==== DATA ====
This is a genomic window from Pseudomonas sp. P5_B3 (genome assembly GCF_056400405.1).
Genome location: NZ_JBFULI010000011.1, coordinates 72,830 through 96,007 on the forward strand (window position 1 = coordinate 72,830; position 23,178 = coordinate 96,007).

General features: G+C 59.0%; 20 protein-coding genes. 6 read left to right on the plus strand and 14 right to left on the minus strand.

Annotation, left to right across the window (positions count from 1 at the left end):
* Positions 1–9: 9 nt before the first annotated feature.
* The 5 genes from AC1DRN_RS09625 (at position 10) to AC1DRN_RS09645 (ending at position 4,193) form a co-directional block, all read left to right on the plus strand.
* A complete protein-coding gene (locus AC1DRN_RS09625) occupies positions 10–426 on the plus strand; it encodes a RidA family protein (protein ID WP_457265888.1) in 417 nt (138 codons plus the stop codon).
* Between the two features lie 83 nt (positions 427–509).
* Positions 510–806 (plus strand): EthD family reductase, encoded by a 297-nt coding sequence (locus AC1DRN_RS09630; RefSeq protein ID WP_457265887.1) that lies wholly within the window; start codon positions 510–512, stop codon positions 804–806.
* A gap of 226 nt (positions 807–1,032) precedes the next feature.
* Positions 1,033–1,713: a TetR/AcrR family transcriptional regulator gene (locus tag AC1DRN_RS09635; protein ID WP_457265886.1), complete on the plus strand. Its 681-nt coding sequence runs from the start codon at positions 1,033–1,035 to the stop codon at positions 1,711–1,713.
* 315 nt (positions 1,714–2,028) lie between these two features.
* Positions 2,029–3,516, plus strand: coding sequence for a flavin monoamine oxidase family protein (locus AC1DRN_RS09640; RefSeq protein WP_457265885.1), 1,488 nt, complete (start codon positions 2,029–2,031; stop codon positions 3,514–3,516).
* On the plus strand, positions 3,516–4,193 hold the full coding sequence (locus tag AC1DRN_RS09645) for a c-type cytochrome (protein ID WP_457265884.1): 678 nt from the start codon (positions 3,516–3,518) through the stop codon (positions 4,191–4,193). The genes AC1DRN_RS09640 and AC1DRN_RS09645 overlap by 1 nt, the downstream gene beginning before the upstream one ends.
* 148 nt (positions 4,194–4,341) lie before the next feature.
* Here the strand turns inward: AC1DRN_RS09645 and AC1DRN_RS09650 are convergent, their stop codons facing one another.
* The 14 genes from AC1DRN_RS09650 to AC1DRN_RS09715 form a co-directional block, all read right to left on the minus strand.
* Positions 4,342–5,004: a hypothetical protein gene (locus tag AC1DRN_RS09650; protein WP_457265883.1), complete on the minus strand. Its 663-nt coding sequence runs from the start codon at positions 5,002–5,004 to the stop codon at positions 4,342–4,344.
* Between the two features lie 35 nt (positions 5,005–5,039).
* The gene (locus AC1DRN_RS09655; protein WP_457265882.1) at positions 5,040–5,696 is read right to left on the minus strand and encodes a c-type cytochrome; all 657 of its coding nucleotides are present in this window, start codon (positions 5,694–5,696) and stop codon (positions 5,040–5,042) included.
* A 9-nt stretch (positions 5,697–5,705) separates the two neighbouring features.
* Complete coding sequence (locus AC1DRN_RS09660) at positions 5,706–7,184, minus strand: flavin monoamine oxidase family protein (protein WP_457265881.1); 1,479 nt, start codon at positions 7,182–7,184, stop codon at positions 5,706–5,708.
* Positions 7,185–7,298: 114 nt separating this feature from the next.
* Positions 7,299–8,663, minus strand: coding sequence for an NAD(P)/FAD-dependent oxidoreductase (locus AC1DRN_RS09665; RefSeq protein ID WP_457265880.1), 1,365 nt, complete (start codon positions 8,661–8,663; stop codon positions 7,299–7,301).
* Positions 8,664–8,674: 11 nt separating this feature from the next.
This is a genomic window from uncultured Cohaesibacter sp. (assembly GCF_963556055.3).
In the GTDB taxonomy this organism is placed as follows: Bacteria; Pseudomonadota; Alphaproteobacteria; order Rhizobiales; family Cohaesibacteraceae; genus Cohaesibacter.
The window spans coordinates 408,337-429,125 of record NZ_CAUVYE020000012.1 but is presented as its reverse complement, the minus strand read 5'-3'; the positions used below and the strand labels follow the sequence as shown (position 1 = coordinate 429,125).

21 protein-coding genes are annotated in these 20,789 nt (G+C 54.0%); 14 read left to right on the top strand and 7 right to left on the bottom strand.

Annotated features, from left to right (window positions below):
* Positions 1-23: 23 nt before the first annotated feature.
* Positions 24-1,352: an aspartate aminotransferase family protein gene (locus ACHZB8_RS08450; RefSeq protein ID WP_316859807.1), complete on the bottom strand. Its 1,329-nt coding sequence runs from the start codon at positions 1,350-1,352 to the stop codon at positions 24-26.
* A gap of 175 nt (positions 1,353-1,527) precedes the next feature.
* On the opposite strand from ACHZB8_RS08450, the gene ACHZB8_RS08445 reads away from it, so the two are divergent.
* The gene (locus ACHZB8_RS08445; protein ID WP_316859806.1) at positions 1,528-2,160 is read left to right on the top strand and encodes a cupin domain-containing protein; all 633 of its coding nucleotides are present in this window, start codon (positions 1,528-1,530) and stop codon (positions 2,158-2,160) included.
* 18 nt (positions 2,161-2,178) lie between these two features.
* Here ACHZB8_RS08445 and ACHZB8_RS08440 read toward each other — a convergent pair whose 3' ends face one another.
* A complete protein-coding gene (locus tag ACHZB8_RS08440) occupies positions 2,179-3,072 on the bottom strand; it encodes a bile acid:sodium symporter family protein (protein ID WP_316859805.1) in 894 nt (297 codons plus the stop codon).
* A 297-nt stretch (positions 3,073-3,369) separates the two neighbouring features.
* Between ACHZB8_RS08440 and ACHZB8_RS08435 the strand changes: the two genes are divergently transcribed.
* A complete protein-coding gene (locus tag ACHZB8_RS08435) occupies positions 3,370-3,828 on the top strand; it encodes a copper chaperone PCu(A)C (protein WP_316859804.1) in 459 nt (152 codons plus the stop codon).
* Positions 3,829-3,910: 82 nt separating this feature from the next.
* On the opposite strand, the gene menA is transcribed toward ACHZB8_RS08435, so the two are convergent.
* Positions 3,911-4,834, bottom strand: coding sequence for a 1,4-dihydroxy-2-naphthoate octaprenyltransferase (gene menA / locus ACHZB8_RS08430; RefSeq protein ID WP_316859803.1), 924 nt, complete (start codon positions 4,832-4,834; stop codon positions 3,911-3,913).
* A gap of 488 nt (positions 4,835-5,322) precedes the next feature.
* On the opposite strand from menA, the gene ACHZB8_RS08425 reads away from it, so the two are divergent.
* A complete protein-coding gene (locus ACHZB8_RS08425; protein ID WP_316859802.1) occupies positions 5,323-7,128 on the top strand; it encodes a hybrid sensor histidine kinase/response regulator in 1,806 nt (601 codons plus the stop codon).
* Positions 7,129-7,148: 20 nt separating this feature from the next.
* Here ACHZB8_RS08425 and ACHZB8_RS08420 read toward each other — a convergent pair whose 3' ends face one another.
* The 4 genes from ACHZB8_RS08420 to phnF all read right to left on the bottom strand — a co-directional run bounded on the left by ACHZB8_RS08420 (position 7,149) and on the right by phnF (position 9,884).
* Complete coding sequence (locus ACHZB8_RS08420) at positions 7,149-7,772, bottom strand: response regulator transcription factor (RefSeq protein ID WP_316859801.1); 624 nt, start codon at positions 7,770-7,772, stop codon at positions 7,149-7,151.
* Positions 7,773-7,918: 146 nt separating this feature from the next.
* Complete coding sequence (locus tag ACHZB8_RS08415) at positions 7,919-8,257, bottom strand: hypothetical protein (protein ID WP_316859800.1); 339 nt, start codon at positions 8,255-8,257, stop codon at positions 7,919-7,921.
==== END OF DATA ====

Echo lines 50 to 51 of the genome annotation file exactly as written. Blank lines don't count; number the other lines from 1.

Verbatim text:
* The 4 genes from ACHZB8_RS08420 to phnF all read right to left on the bottom strand — a co-directional run bounded on the left by ACHZB8_RS08420 (position 7,149) and on the right by phnF (position 9,884).
* Complete coding sequence (locus ACHZB8_RS08420) at positions 7,149-7,772, bottom strand: response regulator transcription factor (RefSeq protein ID WP_316859801.1); 624 nt, start codon at positions 7,770-7,772, stop codon at positions 7,149-7,151.